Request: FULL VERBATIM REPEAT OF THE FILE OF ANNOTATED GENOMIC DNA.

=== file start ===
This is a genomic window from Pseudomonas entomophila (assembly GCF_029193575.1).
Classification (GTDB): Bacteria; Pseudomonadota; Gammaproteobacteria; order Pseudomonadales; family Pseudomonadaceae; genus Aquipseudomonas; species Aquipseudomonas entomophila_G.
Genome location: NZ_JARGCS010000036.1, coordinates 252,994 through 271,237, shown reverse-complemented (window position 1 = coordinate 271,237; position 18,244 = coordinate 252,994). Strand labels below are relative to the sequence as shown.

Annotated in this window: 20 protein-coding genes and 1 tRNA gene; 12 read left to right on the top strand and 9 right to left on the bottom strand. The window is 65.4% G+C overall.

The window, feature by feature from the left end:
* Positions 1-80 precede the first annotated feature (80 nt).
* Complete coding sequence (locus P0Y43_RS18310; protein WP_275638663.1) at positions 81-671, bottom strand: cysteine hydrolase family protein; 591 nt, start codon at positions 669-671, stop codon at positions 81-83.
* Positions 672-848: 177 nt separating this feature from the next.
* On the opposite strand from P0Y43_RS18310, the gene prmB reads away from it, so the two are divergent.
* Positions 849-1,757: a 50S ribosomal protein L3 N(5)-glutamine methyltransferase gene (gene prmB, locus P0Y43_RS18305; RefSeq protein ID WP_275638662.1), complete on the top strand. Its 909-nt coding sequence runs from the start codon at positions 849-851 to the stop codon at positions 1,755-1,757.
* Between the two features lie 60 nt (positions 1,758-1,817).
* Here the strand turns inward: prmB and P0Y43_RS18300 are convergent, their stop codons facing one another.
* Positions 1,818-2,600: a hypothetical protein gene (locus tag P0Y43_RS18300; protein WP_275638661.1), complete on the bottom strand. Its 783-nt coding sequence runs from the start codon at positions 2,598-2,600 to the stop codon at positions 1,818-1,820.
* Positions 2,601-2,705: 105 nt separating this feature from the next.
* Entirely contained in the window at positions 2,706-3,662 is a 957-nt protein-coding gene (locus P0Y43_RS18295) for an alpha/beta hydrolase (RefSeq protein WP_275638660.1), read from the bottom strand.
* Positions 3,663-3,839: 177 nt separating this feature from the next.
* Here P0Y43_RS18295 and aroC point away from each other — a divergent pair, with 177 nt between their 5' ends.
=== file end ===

This is a genomic window from Pseudomonas entomophila (assembly GCF_029193575.1).
Classification (GTDB): Bacteria; Pseudomonadota; Gammaproteobacteria; order Pseudomonadales; family Pseudomonadaceae; genus Aquipseudomonas; species Aquipseudomonas entomophila_G.
Genome location: NZ_JARGCS010000036.1, coordinates 252,994 through 271,237, shown reverse-complemented (window position 1 = coordinate 271,237; position 18,244 = coordinate 252,994). Strand labels below are relative to the sequence as shown.

Annotated in this window: 20 protein-coding genes and 1 tRNA gene; 12 read left to right on the top strand and 9 right to left on the bottom strand. The window is 65.4% G+C overall.

The window, feature by feature from the left end:
* Positions 1-80 precede the first annotated feature (80 nt).
* Complete coding sequence (locus P0Y43_RS18310; protein WP_275638663.1) at positions 81-671, bottom strand: cysteine hydrolase family protein; 591 nt, start codon at positions 669-671, stop codon at positions 81-83.
* Positions 672-848: 177 nt separating this feature from the next.
* On the opposite strand from P0Y43_RS18310, the gene prmB reads away from it, so the two are divergent.
* Positions 849-1,757: a 50S ribosomal protein L3 N(5)-glutamine methyltransferase gene (gene prmB, locus P0Y43_RS18305; RefSeq protein ID WP_275638662.1), complete on the top strand. Its 909-nt coding sequence runs from the start codon at positions 849-851 to the stop codon at positions 1,755-1,757.
* Between the two features lie 60 nt (positions 1,758-1,817).
* Here the strand turns inward: prmB and P0Y43_RS18300 are convergent, their stop codons facing one another.
* Positions 1,818-2,600: a hypothetical protein gene (locus tag P0Y43_RS18300; protein WP_275638661.1), complete on the bottom strand. Its 783-nt coding sequence runs from the start codon at positions 2,598-2,600 to the stop codon at positions 1,818-1,820.
* Positions 2,601-2,705: 105 nt separating this feature from the next.
* Entirely contained in the window at positions 2,706-3,662 is a 957-nt protein-coding gene (locus P0Y43_RS18295) for an alpha/beta hydrolase (RefSeq protein WP_275638660.1), read from the bottom strand.
* Positions 3,663-3,839: 177 nt separating this feature from the next.
* Here P0Y43_RS18295 and aroC point away from each other — a divergent pair, with 177 nt between their 5' ends.